Expedition Cycling Across Europe on a Folding Bike
Professor, Photographer, and Expedition Cyclist Joe Cruz Shares Some of His Favorite Moments With His Pocket Rocket Pro
I’ve been bicycle touring for nearly thirty years, sometimes on repurposed mountain bikes, sometimes ‘cross bikes, or road racing bikes, or full suspension bikes or recently frequently on fat bikes. All of these have a place, and the variety confirms for me that the joy of being on the road is less about the bicycle than it is about attitude, openness, curiosity. I aim to let go of expectations and to reach for possibilities that I didn’t know in advance. Yes, exploration can be the breathless adventure of remote weeks of lost trails at high altitude, but it can also be the serendipity of a place with a whorl of life where one doesn’t know how the days will go or how the bike will play a role in moving forward, even if one knows it will. Those are the trips I take on my Pocket Rocket Pro, and I flat out couldn’t do them with any other sort of bike.
I think back to a winter visit to Greece a couple of years ago that started with the descending stairs of a Brooklyn apartment, then into the subway to the airport, a flight, a metro ride in Athens and finally a ferry to Crete. We debarked just before sunrise, and I remember unfolding the bike and pedaling away for a serene overlook in Chania to sip a coffee and greet morning over the sea. That was the beginning of weeks spent in dreamy quiet, a loose route linking together gravely tracks through olive groves then over mountain passes with barely a lane’s width cleared of snow. In between I’d stop in small towns for a meal and to watch the body language of locals talking politics or just exchanging a bit of news. I camped a fair bit during that trip, as I usually do, but when I checked into a tiny guesthouse on the other side of the island, I folded the bike and carried it in under my arm. There was another ferry ride back to the mainland to pedal more sights and history.
Or last summer when I led the first leg of the Search Brigade, an open-to-all self-supported trans-USA group ride. I only had time to join from Times Square down to Philadelphia and across Pennsylvania. The route included remarkable urban riding, kilometers of canal tow path, beautiful Amish country and the legendary hills of the state. We shivered in pummeling rain, rode abandoned miles of turnpike, joked with locals in diners. In Pittsburgh, after saying goodbye to my travel companions, I queued up on the Amtrak platform, folded the bike and stepped aboard. There is no bicycle or baggage service on the Pennsylvanian line, but no matter. When I arrived at Penn Station in Manhattan, I unfolded and rode home with that silly grin of a successful plan realized.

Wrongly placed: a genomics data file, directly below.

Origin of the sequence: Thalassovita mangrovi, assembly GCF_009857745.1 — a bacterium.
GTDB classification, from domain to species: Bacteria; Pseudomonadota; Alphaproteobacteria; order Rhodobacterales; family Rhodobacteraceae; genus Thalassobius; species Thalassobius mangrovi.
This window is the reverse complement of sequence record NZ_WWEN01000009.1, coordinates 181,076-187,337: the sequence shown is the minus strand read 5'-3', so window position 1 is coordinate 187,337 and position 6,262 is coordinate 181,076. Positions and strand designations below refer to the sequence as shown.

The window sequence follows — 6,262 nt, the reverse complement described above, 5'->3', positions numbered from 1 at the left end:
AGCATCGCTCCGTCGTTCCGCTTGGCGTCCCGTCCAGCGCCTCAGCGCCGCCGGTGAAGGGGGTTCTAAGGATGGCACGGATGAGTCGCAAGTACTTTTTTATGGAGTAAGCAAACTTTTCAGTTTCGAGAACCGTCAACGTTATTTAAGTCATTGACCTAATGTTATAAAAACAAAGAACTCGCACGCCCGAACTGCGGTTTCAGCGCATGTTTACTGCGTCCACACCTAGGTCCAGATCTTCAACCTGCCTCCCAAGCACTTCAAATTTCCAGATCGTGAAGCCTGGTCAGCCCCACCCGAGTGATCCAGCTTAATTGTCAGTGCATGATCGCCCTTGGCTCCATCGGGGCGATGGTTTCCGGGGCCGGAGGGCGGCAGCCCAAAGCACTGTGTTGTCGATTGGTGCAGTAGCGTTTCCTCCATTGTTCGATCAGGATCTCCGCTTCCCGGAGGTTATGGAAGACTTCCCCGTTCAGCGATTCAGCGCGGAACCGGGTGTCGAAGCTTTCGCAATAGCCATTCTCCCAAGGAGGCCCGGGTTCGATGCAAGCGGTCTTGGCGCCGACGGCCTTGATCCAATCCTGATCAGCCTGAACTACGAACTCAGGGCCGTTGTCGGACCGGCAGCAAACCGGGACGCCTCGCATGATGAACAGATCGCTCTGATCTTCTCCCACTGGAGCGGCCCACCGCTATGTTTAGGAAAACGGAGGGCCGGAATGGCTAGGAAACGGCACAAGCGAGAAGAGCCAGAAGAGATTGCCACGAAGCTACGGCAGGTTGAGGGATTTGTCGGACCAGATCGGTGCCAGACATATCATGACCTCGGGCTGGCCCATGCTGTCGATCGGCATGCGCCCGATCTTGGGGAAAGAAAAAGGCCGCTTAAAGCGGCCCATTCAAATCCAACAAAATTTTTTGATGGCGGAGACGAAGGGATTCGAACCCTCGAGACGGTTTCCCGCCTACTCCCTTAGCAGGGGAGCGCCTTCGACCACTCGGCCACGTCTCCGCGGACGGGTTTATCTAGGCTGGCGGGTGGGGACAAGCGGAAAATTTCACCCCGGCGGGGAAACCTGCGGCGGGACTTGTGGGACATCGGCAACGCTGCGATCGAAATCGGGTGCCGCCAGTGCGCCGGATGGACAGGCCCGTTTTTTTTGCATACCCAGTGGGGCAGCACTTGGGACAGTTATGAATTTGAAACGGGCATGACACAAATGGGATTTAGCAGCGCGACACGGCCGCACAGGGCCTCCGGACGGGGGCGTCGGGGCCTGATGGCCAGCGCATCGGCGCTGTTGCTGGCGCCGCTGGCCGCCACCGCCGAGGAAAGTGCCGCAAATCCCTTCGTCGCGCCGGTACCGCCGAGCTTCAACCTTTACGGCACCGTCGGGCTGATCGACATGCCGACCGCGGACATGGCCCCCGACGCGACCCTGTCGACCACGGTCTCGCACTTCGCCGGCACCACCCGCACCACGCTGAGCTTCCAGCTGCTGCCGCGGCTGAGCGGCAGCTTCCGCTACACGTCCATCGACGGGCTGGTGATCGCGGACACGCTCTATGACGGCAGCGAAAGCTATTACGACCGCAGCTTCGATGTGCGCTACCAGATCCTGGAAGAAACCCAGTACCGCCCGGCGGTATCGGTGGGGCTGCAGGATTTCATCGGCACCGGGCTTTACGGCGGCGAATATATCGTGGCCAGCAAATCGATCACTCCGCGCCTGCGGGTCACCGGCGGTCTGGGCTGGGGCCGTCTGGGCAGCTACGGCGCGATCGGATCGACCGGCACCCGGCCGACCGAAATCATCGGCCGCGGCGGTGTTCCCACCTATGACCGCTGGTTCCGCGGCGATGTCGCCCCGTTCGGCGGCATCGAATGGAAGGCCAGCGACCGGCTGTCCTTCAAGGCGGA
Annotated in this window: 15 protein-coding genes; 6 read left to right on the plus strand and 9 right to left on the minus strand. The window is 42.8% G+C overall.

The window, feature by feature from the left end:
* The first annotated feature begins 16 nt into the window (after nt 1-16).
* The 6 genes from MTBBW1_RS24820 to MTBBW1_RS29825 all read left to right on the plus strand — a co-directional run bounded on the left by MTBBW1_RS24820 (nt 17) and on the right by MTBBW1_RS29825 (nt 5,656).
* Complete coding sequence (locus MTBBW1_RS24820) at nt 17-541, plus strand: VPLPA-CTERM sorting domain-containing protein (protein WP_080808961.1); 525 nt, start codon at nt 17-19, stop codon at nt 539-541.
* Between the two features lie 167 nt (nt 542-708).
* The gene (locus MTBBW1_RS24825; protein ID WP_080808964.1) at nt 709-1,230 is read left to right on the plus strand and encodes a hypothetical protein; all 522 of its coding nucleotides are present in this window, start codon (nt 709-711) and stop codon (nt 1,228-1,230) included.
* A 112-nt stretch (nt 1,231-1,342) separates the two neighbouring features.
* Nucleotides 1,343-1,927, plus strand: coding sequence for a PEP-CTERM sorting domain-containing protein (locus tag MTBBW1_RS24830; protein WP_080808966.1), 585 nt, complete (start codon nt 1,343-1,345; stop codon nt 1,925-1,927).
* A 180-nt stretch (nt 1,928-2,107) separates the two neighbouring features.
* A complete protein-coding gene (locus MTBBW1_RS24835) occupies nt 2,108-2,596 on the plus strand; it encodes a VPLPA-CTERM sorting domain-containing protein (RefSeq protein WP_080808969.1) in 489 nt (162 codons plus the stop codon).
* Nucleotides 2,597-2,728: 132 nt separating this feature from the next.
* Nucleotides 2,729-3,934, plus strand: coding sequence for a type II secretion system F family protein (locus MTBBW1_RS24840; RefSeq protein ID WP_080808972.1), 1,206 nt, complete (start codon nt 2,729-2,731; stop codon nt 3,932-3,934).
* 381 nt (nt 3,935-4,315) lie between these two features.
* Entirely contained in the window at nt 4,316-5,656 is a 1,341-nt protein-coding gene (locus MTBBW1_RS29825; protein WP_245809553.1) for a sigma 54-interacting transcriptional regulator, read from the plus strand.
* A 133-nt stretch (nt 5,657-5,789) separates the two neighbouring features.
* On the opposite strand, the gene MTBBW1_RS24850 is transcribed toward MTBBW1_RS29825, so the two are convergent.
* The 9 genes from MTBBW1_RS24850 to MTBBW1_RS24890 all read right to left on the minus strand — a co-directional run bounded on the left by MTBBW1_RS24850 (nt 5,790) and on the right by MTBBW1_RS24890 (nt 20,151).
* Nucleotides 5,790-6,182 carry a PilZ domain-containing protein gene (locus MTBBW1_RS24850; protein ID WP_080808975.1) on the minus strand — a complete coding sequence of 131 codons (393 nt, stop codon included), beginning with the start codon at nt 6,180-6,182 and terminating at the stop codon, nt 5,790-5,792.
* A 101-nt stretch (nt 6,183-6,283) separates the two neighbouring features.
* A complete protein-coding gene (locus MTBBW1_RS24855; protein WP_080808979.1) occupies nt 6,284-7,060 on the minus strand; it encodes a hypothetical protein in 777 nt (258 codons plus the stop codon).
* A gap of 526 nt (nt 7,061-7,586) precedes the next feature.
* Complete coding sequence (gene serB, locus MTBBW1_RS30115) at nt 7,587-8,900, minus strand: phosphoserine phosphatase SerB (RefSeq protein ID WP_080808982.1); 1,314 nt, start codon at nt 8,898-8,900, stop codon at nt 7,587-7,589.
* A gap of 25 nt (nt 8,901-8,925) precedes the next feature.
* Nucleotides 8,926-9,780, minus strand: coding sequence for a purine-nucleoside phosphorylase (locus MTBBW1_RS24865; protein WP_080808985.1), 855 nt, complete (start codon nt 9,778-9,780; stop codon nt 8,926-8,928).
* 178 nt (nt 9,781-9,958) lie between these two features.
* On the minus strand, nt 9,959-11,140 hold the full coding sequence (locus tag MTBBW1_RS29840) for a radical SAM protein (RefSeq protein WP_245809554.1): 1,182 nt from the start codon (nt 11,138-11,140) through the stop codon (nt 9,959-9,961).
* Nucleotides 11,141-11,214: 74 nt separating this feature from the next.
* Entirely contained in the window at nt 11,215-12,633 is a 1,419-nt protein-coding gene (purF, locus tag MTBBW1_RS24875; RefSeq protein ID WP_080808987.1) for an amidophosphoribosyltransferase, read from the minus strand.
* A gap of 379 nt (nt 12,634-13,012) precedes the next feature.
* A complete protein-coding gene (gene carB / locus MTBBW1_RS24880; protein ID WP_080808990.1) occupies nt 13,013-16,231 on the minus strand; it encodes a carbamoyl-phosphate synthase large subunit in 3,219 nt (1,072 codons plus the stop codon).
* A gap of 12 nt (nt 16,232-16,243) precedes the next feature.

I’ve toured on the PRP in Ireland, New Zealand, both sides of the Pyrenees, Italy, the Western US. Like so many Friday owners, I’ve flown into airports, unfolded the bike and ridden to friend’s homes or to lodging or straight into the wild. I set out to travel fast and light, to cover distance and not think much about the equipment in the knowledge that it’s reliable and it’s everything needed. I don’t shy away from the dirt roads that I prefer. It’s not a mountain bike, of course, but the 1.7 tires are big enough for me to ride with confidence off tarmac.
The Bike Friday feels fast and free and nearly unladen with a bikepacking setup—that’s where I bring a bedroll hanging from the bars and a oversized saddlebag and little else. But it’s also stable and happy with two small rear panniers, far more so than a full sized bike because the load is low and doesn’t tend to push the bike around like a rudder. It even works terrifically well to have just a pair of front panniers as is popular in some touring circles these days. The fork trail on the Friday keeps it well behaved with that front load.
For our honeymoon Margaret and I flew into Munich, tucked the bikes in the boot of a tiny rental car and set off on a trip that included northern Italy, the Austrian Alps, Budapest, Prague, and the Danube. We’d arrive in a small town or a beautiful European city, and first thing unfold our bikes to explore. We rode to the opera and dinner, we rode well outside of town to see a Soviet era statue park, we participated in Dolomiti Bike Day, where the roads were closed off around a circuit that included the Passo Sella and the Pordoi. In the Czech Republic we rode deep into the countryside, often along the double dirt lines created by farm equipment. Margaret dubbed it agribiking, a kind of agricultural tour where we waved and laughed and ate fruit by the side of the track.
What was vital was that the folding bikes were an expression of the way we were traveling, with a traced sketch of where we’d be but no insistent view on how we’d be once there.
What’s next on the Friday? Well, certainly any trip with a multimodal travel component, where I want to step on a train or bus or hire a taxi or small boat to cross a bay. But the practical things about the folder are only the surface. A Bike Friday is a bike for not being sure of what’s ahead and therefore for taking anything as it marvelously comes. It’s for not being able to picture the road and so picturing instead the lifting time spent in a place and a culture. I’m thinking of checking out some of the back ways ‘round in Indonesia or Hawaii or Sri Lanka.